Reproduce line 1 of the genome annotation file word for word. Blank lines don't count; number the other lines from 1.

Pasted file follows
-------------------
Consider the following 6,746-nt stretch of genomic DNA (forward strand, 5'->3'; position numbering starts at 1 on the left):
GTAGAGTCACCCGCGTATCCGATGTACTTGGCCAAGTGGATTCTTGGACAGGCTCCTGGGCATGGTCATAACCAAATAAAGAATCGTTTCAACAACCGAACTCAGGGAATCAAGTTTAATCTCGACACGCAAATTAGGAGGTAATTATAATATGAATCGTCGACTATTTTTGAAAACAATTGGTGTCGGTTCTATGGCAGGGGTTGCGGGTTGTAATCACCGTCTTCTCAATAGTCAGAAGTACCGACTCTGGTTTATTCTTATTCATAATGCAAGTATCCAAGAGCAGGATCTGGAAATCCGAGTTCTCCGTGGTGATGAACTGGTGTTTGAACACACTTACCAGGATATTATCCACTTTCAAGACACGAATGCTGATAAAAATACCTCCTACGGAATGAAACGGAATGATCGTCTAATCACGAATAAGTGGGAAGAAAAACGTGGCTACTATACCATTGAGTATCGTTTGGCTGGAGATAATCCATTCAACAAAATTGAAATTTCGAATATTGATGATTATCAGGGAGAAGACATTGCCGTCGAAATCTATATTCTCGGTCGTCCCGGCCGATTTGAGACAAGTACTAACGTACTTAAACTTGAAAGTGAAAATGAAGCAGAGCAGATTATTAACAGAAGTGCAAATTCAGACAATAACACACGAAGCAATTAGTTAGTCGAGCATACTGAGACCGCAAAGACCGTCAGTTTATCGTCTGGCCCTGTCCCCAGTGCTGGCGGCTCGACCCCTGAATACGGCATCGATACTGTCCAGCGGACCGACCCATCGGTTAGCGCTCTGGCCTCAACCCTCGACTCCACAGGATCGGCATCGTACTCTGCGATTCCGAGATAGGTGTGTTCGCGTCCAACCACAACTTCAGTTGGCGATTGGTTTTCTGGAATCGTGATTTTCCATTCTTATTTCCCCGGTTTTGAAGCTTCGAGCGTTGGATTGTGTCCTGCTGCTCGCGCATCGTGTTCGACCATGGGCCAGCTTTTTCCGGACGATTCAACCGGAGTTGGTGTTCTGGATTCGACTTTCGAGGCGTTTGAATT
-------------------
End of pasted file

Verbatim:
Consider the following 6,746-nt stretch of genomic DNA (forward strand, 5'->3'; position numbering starts at 1 on the left):